Badri

The Red Hill Cattle or Badri is a dual-purpose ‘desi’ cattle breed – reared for milking and draught purposes. The petite Badri cow is found only in the hill districts and was earlier known as the ‘pahadi’ cow. These cattle are well adapted to the hilly terrain and the climatic conditions of Uttarakhand. This sturdy and disease-resistant breed is found in hilly regions of the Almora and Pauri Garhwal districts of Uttarakhand. The Badri cow is considered auspicious and is also used for religious purposes.

Disease resistance is a very important characteristic of this breed as it rarely gets any disease. It remains healthy throughout life, as these cattle are fed on pure vegetation and live in natural and fresh, pollution-free condition of the hilly areas of Uttarakhand.

Badri breed is the first certified cattle breed of Uttarakhand. In its endeavour to promote cattle-rearing of the Badri breed, the government has started initiatives by improving marketing facilities, providing nutritious feed and fodder, and providing employment opportunities to the locals of the region.

According to a research study conducted by the Uttarakhand State Council for Science & Technology & IIT Roorkee, the milk of the Badri cow contains almost 90% A2 beta-casein proteins – and is one of the highest in any indigenous varieties.

The constitution of an organized market for the Badri cattle products, and the promotion of organic farming with appropriate incentives are needed for promoting Badri cattle-keeping among the farmers of Uttarakhand.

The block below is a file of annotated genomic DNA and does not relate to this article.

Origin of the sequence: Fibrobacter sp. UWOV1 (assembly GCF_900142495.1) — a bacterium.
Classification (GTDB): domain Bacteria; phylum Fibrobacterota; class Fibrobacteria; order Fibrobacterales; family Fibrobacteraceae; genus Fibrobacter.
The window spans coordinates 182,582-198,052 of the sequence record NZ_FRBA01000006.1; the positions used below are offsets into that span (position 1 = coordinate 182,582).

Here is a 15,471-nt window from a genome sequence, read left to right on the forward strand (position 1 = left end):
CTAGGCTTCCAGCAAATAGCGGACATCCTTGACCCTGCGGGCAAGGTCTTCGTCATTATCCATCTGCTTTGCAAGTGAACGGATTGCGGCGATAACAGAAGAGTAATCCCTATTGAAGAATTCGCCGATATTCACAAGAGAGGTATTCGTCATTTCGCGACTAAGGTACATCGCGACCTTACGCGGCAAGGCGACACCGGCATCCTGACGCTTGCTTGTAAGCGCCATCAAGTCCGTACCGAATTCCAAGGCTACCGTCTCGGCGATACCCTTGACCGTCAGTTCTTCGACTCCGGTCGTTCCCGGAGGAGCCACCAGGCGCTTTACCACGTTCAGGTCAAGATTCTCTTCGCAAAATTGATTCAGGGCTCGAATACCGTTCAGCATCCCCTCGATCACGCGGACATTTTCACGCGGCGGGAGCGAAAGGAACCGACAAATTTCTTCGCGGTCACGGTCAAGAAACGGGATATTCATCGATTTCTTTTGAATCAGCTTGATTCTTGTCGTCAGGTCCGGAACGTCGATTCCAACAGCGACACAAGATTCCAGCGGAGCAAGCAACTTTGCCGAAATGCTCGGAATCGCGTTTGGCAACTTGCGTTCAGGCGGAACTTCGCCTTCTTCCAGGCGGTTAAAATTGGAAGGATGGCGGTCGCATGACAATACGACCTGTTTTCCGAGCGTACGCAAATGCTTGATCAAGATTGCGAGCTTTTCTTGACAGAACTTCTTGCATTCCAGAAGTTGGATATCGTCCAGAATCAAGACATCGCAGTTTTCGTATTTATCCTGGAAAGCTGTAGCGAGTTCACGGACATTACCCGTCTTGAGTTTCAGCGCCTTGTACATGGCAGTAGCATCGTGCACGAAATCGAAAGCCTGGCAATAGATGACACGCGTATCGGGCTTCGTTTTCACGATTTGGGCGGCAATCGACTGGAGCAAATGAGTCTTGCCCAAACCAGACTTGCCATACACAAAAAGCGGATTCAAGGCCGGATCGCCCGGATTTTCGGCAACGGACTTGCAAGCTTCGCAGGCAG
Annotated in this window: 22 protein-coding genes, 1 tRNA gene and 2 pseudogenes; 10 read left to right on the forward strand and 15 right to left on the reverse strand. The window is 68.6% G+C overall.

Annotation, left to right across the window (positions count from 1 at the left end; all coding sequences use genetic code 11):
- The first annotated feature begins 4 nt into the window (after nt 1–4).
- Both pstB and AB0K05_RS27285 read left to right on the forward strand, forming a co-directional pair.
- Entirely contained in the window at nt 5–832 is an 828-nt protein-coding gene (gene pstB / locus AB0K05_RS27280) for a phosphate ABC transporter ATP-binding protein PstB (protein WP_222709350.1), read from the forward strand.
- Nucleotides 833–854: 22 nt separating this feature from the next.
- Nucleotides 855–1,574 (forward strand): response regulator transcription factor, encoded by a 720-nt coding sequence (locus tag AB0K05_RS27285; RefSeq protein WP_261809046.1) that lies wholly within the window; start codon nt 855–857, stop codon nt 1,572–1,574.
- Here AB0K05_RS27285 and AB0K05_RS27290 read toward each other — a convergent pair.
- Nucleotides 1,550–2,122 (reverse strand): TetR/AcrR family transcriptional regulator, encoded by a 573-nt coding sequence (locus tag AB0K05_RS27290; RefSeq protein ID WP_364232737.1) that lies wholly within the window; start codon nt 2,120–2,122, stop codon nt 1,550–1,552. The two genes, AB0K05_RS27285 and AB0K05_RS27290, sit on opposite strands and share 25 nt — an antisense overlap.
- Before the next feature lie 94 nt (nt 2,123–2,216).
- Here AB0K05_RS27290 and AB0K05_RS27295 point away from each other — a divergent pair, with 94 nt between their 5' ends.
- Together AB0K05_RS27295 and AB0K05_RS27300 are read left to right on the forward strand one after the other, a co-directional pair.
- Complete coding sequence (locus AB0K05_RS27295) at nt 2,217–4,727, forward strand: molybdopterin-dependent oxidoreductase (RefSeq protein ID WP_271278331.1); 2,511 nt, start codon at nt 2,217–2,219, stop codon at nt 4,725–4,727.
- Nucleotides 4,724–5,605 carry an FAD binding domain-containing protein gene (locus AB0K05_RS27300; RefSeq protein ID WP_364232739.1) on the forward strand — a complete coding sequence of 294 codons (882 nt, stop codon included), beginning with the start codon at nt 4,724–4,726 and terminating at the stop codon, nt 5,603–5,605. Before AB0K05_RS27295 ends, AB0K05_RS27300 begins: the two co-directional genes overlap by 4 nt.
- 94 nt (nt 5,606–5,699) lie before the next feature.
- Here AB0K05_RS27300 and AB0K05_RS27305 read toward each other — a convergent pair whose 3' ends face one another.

Characteristics:

  • The cattle are small-sized with a docile temperament.
  • These have varied body colours – black, brown, red, white or grey, of which the red colour cows are said to outnumber the others.
  • The neck is wide and small, with bright and alert eyes.
  • The ears are erect and alert.
  • The hump is prominent.
  • The tail is long with a black switch.
  • The legs are long and straight with foot pad and hooves.
  • The hooves and muzzles are black or brown in colour.
  • The udder is less developed – small in size, and tucked up with the body.
  • Height averages at 105 cms.
  • Body length averages at 137 cms.
  • Body weight averages at 225 kgs.
  • Average chest girth is 115 cms.
  • Milk yield is 1 litre to 3 litres per day.

According to the last count, the estimated population of this breed in the state of Uttarakhand is around 16 lakh. Efforts are being made for conserving this breed. Our Government has started many schemes, such as the Rashtriya Gokul Mission, National Kamdhenu Breeding Centre, Central Herd Registration, National Dairy Plane, etc. A cattle breeding centre for preservation of this native breed was opened in Champawat’s Nariyal village in 2012, and it now houses about 150 cows.

Badri breed is listed under accession no. INDIA_CATTLE_2400_BADRI_03040 by the ICAR- National Bureau of Animal Genetic Resources (NBAGR) which is a premier institute of the country. NBAGR is dedicated to work with its directive of identification, evaluation, characterization, conservation and utilization of livestock and poultry genetic resources of the country.

Our Surabhivana continues with its efforts to conserve and develop our native breeds of cattle.

Indian Cow Facts

Badri cows give high-quality milk as they feed on herbs and shrubs which have rich medicinal content. The milk of this breed, which is thick and yellow in colour, is easy to digest and has significant medicinal value. The urine and dung of these cattle are used for the treatment of various human disorders.

In the hilly areas, this cow is kept as a grazing animal and is seldom stall-fed. These cattle graze on steep landscapes alongside the mountain goats and have access to better- quality grass and plants. These are entirely suitable for the high-altitude topography of the region.